Demographic reversals

Futurist

Ad Honoris
May 2014
13,832
SoCal
#1
Which cases have there been where a country's or territory's demographics significantly changed only to eventually return to what they previously were?

Off the top of my head, I can think of:

-German settlement in Eastern Europe during the Middle Ages (Ostsiedlung) and beyond, only to see this reversed in the 20th century as a result of mass expulsions of Germans from Eastern Europe and also mass emigration of Germans from Romania and the former Soviet Union.
-Polish settlement in the Kresy (the eastern territories of Poland before 1939). A lot of Poles settled in the Kresy in the second millennium only to have this trend be reversed in the 20th century as a result of Stalin's deportation of Poles from the Kresy to Poland.
-The exodus of the Jews from Palestine in Roman times and their subsequent return to Palestine in the 20th and 21st centuries.
-Russian settlement in the "Near Abroad" during Tsarist and Soviet times, which was in large part (though certainly not completely) reversed after the collapse of the Soviet Union--when many of these Russians moved back to Russia.
-The settlement of large numbers of Europeans in Algeria in the 19th and early 20th centuries only to see these Europeans be expelled from Algeria in 1962 (which is when Algeria gained its independence from France). A similar trend might have also occurred on a smaller scale in various other African and Third World countries.
-The settlement of large numbers of Non-Hispanic White people in the Southwestern U.S. in the 19th and 20th centuries, followed by a massive increase in the Hispanic percentage of the total population in the Southwestern U.S. in the late 20th and 21st centuries as a result of large-scale Hispanic immigration. The Southwestern U.S. had a huge Hispanic percentage before it was conquered by the U.S. in 1848 and its demographics are gradually reverting to what they were before the U.S. conquest of these territories.

Anyway, which examples of demographic reversals am I missing/forgetting to list here?
 
Likes: Frank81

Larrey

Ad Honorem
Sep 2011
4,841
#6
Well, "Turkish" and "Greek" are a little relative. Primarily they swapped Muslims for Orthodox Christians. The "Greeks" did include other christians as well, though the Greeks from the Ionian and Pontian coasts were by far the most numerous, and spoke Greek. Most of the "Turks" were the Muslim population of Greece, and spoke little or no Turkish. But their appearance in Greece would have begun with the Ottoman conquest in the Middle Ages, yes.

Though thinking about it, considering how specific you made your initial question (it's a little convoluted) with the last bit of of "return to what they previously were", the demographic, ethnic, religious history Anatolia is so convoluted there just can't be any "return to what they previously were". What would that be even? Luvian? Though the Greek in Anatolia had been there continuously for some 2500 years.

So possibly I shouldn't have brought the 1923 events up. It might not fit the stipulated criteria. Otoh it does bring into focus a certain kind of assumptions about ethnicity as curiously stable over centuries and millennia even.
 
Last edited:
Aug 2014
3,699
Australia
#7
7th - 6th c. BC.
There is good evidence of significant cultural exchange between the Aegean and the Levant/Anatolia beginning in the 14th C BC and continuing through to the Iron Age. Many Greeks settled in the area during this time. The Philistines were likely originally Greek.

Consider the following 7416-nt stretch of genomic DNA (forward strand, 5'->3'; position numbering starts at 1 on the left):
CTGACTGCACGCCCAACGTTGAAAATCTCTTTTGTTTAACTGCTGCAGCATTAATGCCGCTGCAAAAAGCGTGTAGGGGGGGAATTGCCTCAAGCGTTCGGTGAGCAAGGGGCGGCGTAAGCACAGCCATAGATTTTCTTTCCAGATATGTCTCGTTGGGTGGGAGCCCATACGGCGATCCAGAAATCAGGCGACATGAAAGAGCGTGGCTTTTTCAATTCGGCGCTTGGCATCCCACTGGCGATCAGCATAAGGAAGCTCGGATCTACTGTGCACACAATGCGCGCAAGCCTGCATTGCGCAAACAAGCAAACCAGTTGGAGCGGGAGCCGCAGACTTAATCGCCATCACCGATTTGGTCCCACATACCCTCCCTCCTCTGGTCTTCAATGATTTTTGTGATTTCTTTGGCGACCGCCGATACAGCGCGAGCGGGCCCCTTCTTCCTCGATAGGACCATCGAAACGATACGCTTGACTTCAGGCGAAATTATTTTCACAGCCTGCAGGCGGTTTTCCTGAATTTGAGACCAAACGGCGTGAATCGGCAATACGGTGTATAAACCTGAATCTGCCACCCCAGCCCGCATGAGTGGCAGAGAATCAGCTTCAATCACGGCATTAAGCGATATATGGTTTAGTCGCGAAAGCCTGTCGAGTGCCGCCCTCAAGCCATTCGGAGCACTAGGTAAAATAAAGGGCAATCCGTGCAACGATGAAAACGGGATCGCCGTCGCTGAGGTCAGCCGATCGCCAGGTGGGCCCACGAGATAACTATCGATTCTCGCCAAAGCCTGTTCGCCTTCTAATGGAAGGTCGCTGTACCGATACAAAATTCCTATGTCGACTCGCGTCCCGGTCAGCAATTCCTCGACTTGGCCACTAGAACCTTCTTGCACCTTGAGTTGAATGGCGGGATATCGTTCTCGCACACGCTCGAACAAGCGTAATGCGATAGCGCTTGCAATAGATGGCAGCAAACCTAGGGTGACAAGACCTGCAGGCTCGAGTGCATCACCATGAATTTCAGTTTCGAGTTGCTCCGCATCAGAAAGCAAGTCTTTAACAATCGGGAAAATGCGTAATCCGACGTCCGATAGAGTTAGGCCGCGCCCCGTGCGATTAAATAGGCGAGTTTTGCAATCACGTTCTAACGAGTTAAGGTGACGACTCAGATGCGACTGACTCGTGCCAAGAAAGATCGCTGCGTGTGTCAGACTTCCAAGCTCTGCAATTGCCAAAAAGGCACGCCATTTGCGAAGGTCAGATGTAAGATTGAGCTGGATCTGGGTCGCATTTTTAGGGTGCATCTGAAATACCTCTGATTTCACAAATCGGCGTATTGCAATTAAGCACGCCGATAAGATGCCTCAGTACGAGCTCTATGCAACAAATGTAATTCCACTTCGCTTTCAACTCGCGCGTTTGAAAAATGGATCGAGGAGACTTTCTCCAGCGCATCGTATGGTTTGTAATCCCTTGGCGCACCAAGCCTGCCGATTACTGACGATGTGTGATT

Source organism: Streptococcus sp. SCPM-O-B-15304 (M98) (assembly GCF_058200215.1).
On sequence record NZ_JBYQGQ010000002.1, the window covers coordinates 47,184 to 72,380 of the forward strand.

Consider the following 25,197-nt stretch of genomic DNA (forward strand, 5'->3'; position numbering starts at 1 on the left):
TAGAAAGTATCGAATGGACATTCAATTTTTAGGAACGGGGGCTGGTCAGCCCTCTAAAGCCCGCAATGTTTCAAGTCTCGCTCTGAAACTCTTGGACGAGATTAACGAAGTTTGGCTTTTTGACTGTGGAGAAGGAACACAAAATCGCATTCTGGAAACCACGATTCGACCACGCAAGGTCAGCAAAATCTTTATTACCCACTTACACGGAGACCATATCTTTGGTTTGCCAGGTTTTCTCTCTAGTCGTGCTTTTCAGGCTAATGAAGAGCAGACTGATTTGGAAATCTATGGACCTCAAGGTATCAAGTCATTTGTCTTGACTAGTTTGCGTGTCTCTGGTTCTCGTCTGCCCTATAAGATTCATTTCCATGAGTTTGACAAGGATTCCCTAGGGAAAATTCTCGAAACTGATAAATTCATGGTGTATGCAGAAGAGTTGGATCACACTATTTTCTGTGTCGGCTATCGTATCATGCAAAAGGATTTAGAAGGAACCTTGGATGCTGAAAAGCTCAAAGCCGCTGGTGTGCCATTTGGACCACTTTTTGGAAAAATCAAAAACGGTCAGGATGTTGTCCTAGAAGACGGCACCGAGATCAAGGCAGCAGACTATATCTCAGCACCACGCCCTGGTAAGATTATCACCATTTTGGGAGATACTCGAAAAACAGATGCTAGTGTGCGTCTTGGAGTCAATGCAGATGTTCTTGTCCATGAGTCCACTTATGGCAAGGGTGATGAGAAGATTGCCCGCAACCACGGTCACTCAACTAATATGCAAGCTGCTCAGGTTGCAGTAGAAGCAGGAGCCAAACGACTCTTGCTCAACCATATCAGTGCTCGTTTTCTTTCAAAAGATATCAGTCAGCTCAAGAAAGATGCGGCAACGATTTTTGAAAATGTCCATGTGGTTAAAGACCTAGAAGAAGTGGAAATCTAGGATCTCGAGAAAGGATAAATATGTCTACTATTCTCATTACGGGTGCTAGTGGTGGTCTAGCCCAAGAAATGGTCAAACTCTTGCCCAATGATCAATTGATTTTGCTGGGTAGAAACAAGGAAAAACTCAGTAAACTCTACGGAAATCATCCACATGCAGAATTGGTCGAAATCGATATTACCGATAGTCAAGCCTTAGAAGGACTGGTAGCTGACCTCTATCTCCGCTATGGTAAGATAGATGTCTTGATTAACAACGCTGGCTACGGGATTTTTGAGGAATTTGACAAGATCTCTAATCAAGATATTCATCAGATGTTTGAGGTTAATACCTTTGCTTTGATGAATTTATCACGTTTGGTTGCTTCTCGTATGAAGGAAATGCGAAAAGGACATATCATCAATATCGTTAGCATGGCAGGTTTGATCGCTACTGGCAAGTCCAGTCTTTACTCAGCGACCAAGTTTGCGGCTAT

Larrey

Ad Honorem
Sep 2011
4,841
#8
There is good evidence of significant cultural exchange between the Aegean and the Levant/Anatolia beginning in the 14th C BC and continuing through to the Iron Age. Many Greeks settled in the area during this time. The Philistines were likely originally Greek.
The colonies the Greeks settled along the coasts of Anatolia were clearly part of the later Greek political situation, identified and known according to which was their mother city. They continued to have status and particular duties to their mother cities too.
 

sparky

Ad Honorem
Jan 2017
3,384
Sydney
#9
Population of European stock depleted by the end of colonialism and it's bastard child Apartheid in Southern Africa
from 5 millions in 1997 to 4 millions today
in Angola Portuguese stock went from 330.000 to 40.000 in 1976 , very few remain today
 

Frank81

Ad Honorem
Feb 2010
4,935
Canary Islands-Spain
#10
7th - 6th c. BC.

Much before, for sure they were stablished there in 8th century; the Aeolian migration to Asia Minor probably started in the 11th century.

It is possible Mycaenean Greeks had some settlement there centuries before, but this is speculative.


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In the Iberian Peninsula, the settlement of thousands of Arabs and Berbers in a power position led to the mass transformatio of its demography into an Arab society.

The Reconquista turned the tide back, and by 1609 all the Arab-Muslim population had been expelled. In 21th century Spain, at least 900,000 Maghrebians live in the country, with significant proportions of them in the southern and eastern coastal areas. It is a demographic tide that move back and forth


In Tunisia and eastern Algeria, the settlement of Phoenicians and later the expansion of the Carthaginians led to the conversion of its population into Punic. A re-Berberization was just partial during Roman times, because most of the Punics were converted into Romans, in addition to a massive settlement of Romans from Italy. This process got a highmark around the 3rd century, and then started to reced, with larger and larger portions of the country returning to Berber, both demographically and politically. By the time of the Arab invasion, the Berberization was so heavy that their queen, Kahina, was the main obstacle to the Muslim expansion